BRITISH 2YO RACING
Desperate Measures - 'Race Standardisation'
and Rating 2yo Maiden Races
Page Index :
PROBLEMS WITH 2yo RACING RATINGS
AVAILABLE IMPROVEMENTS TO ASSESSING RATINGS
2yo racing, of necessity, involves a high percentage of races involving
horses who are unraced or lightly raced. This presents a problem for the
Official and other handicappers because they depend on form analysis, assessing
interlocking racecourse performances and counting lengths and pounds. The
handicappers have two main rating relationships that they need to address
So, if you are used to using a body of existing form to rate horses how
can you approach 2yo races? The main approach uses some form of 'race standardisation'.
This assumes that races of particular types, at particular courses, will
attract runners of the same standard year in and year out.
'Relative 2yo handicap' = trying to place each 2yo in an individual season
on the correct handicap mark relative to the other 2yos in that season.
'Absolute 2yo handicap' = placing the relative 2yo handicap for the season
on the performance scale for all 2yos that have ever run. This is glorified
'pinning the tail on the donkey' with the Official Handicapper taking the
'relative handicap' concocted for each season and pinning it somewhere
on the 'absolute' scale. The Official Handicapper has to do the first part
of this placement when the Nursery races start in July. Initially the Nurseries
will start without the Official Ratings (OR) being made public, so that
the absolute handicap placement is hidden until some of the handicap racing
has taken place. The second part of the process is allocating the ratings
given to the small number high class runners in each season as part of
the International Ratings after the 2yo turf season close.
This approach is a very blunt tool for assessing individual races and
leads to many races being over-rated. Most races are over-rated, rather
than under-rated, because the 'race standard' makes the assumption that
the race in question will be average or slightly better than normal. Most
individual race performances will be below this average because of inferior
horses, slowly run races, inexperience, etc. but will be rated at the expected
standard. Only rarely will superior runners (of which there are only a
small percentage anyway) exceed the 'standard' with an actual performance.
This over-rating of races leads to a large number of horses with the
wrong relative and absolute ratings and causes a variety of problems for
people interested in accurately assessing 2yo performances. A number of
these problems are highlighted in the next section.
It is not though, all 'bad news', of course. If there are a large number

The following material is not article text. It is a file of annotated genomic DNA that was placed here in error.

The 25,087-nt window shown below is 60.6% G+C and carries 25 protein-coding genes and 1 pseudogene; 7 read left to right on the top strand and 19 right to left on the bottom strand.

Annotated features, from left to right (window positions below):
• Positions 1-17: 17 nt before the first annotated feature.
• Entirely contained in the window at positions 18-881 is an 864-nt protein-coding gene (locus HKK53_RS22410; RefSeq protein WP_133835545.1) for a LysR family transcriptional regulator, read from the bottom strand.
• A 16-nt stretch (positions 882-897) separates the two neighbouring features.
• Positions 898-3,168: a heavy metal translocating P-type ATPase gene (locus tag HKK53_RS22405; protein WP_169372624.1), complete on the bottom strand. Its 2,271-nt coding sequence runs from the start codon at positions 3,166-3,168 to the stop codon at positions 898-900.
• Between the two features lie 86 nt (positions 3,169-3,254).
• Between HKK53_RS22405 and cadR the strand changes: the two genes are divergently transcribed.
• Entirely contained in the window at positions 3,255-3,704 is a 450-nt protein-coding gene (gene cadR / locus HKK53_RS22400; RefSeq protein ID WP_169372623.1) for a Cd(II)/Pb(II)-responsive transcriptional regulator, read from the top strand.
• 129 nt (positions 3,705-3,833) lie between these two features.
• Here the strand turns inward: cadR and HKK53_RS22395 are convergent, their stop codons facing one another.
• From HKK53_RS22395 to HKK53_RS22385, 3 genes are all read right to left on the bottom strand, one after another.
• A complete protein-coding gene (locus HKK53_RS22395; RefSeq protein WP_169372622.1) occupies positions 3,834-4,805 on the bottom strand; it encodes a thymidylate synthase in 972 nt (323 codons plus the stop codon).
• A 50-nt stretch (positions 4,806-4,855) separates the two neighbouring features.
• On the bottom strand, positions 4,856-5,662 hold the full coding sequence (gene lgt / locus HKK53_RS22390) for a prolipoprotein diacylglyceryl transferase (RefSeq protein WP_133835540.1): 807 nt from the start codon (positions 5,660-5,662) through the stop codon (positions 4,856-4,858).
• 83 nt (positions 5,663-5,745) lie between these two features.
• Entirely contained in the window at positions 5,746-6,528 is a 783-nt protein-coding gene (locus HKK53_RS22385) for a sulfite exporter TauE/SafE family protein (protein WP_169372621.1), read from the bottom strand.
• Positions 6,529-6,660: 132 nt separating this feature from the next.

of 2yos with the wrong relative and absolute ratings then there are plenty
of opportunities to use this information to get an edge in betting on 2yo
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2. PROBLEMS WITH 2yo RACING RATINGS
The issues described in the previous section lead to a variety of problems
for those interested in accurately assessing 2yo performances, whether
for betting or for other interests. The problems include :-
So, there are a wide range of problems with trying to assess and use existing
available ratings. The next section suggests how to use other information
and ratings to improve your knowledge of 2yos performances.
Over-rating horses on debut, then note on each subsequent run that they
performed better on debut. For example, XxxxxFxrm (sic), have been giving
ludicrously high ratings to first time out runners for more than 20 years,
then do not appear to correct the ratings in hindsight. Instead using the
"has not produced the form of his debut" type formula in later runner summaries.
Over-rating slowly run races. During a season you can find many examples
where because the winner has to be rated 80+ by race standardisation the
midfield runners who finish close-up get rated too highly. Examples will
show up where whole fields in maidens end up rated 65+ or 70+ and this
outcome is tremendously unlikely in a real field of mixed ability and experience.
The ratings given make it impossible to do sensible investigations into
how much 2yos improve from their debut to second, and later, runs.
Also, if you want to compare different trainer's methods you will get the
wrong impressions using standard ratings.
The official handicapper's role can seem to be ensuring that no horse gets
in on a low weighting in their relative handicap. The collateral damage
of ludicrously over-rated horses presumably is not their problem as such.
If hundreds of horses get over-rated to ensure a few 'blots' on the handicap
do not occur then the worst that can happen is that trainers will moan